The CIA knows when you're hitting the gym
Raytheon's RIOT software makes it easy for spooks to follow your trail across Facebook, Foursquare, and other social networks. Paranoid yet?
You know those thousands of stories people like me have written about how Facebook, Twitter, Foursquare and their various social media cousins are like a gift that keeps on giving for the International Surveillance Industrial Complex?
Turns out we were right (of course). Yesterday, the UK’s Guardian published a video created by Raytheon, one of the world’s largest defense contractors, showing a tool it developed that could mine multiple social networks and “gain an entire snapshot of a person's life – their friends, the places they visit charted on a map – in little more than a few clicks of a button.”
The tools is called Rapid Information Overlay Technology – RIOT for short. The video shows Raytheon principal investigator Brian Urch giving an online demo showing RIOT’s ability to track a Raytheon employee named Nick across the country using just the photos he’s posted to social networks.
Essentially, RIOT scans Nick’s posts for the longitude and latitude data embedded within photos to map his trail across the southern US. It also tracks his Foursquare check-ins. For example, we know Nick likes to hit the gym early most mornings. "So if you ever did want to try to get hold of Nick, or maybe get hold of his laptop, you might want to visit the gym at 6am on a Monday," Urch says in the video.
The $25 billion defense contractor denies selling RIOT to any clients, and says it’s just a “proof of concept.” On the other hand, Raytheon just received a patent for RIOT. According to a June 2010 company press release:
… Raytheon's rapid-information overlay technology for extreme-scale analytics is being shared with industry and government in an effort to create an interoperable service platform for developers and analytics suppliers… [the company] is leading efforts with industry, national labs and commercial partners to build a new analytics system that readily scales to trillions of entities.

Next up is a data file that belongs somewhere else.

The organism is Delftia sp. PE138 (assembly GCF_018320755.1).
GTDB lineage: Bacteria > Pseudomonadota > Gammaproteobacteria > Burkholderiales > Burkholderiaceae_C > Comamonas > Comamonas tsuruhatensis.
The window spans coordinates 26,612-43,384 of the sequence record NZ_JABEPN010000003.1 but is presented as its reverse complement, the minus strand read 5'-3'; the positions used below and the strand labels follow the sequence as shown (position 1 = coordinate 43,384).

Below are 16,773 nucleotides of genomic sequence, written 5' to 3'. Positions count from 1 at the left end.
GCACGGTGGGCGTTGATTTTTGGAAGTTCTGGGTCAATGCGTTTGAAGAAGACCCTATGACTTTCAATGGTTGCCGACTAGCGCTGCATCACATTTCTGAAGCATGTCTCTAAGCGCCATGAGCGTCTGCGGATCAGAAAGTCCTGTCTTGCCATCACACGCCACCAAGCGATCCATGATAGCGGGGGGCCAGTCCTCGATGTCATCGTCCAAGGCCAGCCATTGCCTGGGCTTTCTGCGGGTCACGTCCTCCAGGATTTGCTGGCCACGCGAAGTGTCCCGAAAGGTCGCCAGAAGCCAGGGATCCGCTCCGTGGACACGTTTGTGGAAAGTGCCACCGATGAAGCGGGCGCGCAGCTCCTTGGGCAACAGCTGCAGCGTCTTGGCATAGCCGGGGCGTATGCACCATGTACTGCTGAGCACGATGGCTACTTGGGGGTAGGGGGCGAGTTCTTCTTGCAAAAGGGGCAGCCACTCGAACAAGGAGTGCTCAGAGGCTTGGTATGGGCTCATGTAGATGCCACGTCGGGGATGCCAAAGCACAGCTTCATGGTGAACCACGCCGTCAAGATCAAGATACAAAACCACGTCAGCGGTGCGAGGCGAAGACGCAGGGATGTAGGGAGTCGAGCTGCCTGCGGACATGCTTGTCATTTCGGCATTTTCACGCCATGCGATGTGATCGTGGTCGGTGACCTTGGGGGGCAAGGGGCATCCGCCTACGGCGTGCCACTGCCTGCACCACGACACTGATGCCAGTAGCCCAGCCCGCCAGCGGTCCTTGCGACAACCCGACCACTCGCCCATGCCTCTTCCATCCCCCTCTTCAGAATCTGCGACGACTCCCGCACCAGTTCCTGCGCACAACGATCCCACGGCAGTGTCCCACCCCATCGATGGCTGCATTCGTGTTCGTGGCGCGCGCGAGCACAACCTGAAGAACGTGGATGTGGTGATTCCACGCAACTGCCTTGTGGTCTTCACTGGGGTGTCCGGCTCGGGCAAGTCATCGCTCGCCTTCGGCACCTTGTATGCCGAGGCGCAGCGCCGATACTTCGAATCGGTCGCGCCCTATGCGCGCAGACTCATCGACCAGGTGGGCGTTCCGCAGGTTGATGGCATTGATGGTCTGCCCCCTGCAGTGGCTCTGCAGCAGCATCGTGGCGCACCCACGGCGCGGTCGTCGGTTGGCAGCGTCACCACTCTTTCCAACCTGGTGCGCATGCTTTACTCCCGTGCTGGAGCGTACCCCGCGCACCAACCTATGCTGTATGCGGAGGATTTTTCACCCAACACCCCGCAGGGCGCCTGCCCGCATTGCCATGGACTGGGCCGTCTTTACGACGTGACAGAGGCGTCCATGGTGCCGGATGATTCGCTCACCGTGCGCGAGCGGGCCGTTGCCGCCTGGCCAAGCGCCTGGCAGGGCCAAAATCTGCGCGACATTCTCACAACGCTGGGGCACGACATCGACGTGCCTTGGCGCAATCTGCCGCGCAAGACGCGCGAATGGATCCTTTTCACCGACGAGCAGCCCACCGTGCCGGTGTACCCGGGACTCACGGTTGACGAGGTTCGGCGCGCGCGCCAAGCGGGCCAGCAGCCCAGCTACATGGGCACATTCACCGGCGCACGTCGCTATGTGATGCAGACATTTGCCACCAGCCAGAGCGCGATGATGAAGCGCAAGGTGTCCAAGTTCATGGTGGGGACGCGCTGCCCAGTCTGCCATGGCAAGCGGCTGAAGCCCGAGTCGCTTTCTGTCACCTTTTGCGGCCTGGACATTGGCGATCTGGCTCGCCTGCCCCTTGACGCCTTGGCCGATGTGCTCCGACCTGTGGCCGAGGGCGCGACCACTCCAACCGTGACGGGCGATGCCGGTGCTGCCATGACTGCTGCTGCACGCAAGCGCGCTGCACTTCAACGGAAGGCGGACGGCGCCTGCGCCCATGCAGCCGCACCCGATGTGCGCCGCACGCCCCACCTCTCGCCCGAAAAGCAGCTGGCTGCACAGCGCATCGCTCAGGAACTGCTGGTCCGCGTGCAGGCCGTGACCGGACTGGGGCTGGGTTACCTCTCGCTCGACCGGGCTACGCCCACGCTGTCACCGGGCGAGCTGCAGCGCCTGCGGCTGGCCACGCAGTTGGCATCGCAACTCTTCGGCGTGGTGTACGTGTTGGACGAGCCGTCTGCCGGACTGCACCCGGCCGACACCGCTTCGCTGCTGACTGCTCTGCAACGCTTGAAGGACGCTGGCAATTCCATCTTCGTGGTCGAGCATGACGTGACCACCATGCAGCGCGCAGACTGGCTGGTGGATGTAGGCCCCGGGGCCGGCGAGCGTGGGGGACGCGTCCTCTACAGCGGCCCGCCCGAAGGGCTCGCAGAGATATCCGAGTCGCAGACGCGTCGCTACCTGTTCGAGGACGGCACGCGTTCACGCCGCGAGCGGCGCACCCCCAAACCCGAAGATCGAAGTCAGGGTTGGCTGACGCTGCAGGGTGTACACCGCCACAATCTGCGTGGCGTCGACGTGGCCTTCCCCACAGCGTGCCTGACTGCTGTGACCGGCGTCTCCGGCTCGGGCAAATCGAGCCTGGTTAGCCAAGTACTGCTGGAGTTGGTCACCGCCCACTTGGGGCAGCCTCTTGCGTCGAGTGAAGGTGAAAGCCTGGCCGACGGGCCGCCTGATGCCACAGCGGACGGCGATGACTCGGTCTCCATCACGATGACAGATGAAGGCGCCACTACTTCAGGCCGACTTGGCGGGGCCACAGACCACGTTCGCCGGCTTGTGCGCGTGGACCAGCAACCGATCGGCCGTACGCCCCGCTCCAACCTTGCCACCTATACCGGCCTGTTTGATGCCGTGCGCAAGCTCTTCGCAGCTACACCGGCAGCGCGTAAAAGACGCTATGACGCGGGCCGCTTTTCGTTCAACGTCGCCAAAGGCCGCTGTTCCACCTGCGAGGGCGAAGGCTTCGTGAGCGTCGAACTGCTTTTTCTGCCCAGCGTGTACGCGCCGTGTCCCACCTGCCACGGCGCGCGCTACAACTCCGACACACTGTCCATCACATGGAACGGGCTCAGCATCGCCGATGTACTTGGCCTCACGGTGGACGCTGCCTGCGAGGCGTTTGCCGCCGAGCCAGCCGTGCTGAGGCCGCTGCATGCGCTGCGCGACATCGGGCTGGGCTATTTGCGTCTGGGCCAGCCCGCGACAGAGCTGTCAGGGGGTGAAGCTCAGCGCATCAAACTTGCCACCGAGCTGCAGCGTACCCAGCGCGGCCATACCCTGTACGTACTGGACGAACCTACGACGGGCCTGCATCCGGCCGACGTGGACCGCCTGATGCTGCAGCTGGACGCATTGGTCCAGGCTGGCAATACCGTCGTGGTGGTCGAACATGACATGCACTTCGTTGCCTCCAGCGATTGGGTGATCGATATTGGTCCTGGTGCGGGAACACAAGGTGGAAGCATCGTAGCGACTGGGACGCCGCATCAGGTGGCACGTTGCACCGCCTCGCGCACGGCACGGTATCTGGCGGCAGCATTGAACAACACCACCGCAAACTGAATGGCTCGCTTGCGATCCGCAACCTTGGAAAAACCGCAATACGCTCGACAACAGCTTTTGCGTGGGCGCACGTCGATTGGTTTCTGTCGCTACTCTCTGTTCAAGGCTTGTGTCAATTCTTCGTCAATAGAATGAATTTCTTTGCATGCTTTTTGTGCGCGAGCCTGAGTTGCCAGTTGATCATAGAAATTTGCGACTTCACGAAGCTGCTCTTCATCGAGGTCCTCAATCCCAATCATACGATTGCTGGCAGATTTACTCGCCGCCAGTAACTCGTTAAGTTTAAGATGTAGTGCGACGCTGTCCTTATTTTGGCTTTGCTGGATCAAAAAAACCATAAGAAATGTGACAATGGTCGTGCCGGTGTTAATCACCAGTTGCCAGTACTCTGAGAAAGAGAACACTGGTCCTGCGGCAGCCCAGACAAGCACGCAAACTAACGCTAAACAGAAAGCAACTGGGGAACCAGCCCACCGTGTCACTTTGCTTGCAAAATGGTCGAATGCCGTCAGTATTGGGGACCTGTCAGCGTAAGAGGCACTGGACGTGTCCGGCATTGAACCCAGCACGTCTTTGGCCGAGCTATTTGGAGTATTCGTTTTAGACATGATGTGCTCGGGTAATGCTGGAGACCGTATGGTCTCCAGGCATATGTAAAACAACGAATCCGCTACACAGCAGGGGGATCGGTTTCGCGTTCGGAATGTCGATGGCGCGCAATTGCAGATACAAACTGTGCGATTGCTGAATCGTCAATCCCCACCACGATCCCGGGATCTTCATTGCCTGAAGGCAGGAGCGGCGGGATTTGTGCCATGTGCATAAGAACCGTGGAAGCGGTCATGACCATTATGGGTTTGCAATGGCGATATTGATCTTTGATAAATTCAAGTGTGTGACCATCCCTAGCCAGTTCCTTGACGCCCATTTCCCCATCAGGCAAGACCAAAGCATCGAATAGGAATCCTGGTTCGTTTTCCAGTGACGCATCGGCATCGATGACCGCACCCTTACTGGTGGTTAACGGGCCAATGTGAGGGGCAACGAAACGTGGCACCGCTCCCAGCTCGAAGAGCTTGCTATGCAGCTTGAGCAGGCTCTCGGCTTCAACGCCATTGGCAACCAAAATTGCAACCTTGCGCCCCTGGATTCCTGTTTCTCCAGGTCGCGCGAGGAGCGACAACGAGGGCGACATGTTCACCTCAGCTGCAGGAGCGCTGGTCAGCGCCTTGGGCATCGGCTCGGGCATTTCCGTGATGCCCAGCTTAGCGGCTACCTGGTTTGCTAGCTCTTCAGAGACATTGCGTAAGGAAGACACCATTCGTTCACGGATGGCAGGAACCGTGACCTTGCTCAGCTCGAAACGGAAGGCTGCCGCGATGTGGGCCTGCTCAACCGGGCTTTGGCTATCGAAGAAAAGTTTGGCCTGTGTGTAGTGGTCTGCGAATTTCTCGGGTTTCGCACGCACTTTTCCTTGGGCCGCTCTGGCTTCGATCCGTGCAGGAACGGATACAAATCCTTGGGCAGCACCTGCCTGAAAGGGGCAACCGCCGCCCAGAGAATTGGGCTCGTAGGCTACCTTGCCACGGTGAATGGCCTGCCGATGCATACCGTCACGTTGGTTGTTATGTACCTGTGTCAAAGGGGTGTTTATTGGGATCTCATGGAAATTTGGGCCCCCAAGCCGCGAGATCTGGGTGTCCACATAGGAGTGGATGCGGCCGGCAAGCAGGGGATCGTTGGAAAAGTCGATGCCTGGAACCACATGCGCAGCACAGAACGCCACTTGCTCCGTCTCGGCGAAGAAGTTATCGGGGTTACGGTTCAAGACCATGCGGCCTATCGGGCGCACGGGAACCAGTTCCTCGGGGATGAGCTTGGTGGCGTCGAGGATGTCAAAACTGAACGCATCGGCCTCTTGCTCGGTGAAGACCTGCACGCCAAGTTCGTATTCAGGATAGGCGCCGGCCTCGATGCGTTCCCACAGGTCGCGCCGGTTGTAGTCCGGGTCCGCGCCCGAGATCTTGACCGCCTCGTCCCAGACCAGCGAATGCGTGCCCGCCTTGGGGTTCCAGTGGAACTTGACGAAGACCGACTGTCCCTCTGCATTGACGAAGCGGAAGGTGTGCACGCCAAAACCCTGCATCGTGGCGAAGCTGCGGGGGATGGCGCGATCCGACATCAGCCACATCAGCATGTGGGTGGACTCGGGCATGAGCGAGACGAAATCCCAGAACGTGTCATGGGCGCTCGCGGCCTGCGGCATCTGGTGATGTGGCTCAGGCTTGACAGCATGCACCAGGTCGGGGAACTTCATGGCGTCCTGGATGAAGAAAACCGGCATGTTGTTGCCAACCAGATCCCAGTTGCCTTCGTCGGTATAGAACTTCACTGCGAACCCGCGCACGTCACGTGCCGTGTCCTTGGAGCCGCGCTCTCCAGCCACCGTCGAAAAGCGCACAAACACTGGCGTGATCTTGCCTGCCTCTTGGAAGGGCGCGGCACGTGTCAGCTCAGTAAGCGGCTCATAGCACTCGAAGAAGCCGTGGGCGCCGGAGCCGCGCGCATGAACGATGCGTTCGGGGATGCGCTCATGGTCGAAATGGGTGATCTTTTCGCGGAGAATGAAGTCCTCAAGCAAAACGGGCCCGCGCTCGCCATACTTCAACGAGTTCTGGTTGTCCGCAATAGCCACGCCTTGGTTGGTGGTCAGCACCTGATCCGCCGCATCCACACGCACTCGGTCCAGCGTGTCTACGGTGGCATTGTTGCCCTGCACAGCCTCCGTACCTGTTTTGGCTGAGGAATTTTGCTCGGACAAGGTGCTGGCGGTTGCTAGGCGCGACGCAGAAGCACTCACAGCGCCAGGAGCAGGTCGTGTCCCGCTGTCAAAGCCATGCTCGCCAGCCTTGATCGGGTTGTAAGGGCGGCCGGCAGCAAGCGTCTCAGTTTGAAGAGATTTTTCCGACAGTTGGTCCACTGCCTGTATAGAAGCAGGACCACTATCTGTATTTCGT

Because the video tracks a Raytheon employee – who presumably knew about it and gave his permission – it’s unclear how much data the spooks could gather about another citizen who’s unaware of the tracking, how much RIOT relies on publicly available information, or whether the spy needs to be within your circle of friends to obtain this level of detail.
Raytheon responded to the Guardian’s story thusly:
"Riot is a big data analytics system design we are working on with industry, national labs and commercial partners to help turn massive amounts of data into useable information to help meet our nation's rapidly changing security needs.
"Its innovative privacy features are the most robust that we're aware of, enabling the sharing and analysis of data without personally identifiable information [such as social security numbers, bank or other financial account information] being disclosed."
Well, maybe, but that’s not what that video showed. And really, the notion that a) spooks will use RIOT to identify potential terrorists and other threats via their social media activity but b) someone fail to obtain their personally identifiable information? The technical term for that is bullshit.
Mining social media to identify actual people is the entire point. Claiming otherwise is absurd. The problem with using data mining like this -- aside from the fact it may well violate our Constitutional protections against unlawful search and seizure -- is that it’s too easy to make the wrong inferences from data and come to dangerously inaccurate conclusions.
It doesn’t matter if you’ve got nothing to hide and don’t care if some three-letter government agency knows when and where you go to the gym or what photos you took on your last vacation. It matters how they interpret this data. If the NSA decides you’re hitting the treadmill not to lose the beer gut but to chat up Abu Nazir, who happens to hit the exercise bike next to you two days a week and also happened to be traveling to the same cities you were just in -- you’re totally screwed. And that applies to all of your friends as well.
Is this the bargain we struck when we signed on to social media networks? I don’t think so. But it’s the reality we appear to be stuck with.
Got a question about social media? TY4NS blogger Dan Tynan may have the answer (and if not, he’ll make something up). Visit his snarky, occasionally NSFW blog eSarcasm or follow him on Twitter: @tynanwrites. For the latest IT news, analysis and how-to’s, follow ITworld onTwitter and Facebook.
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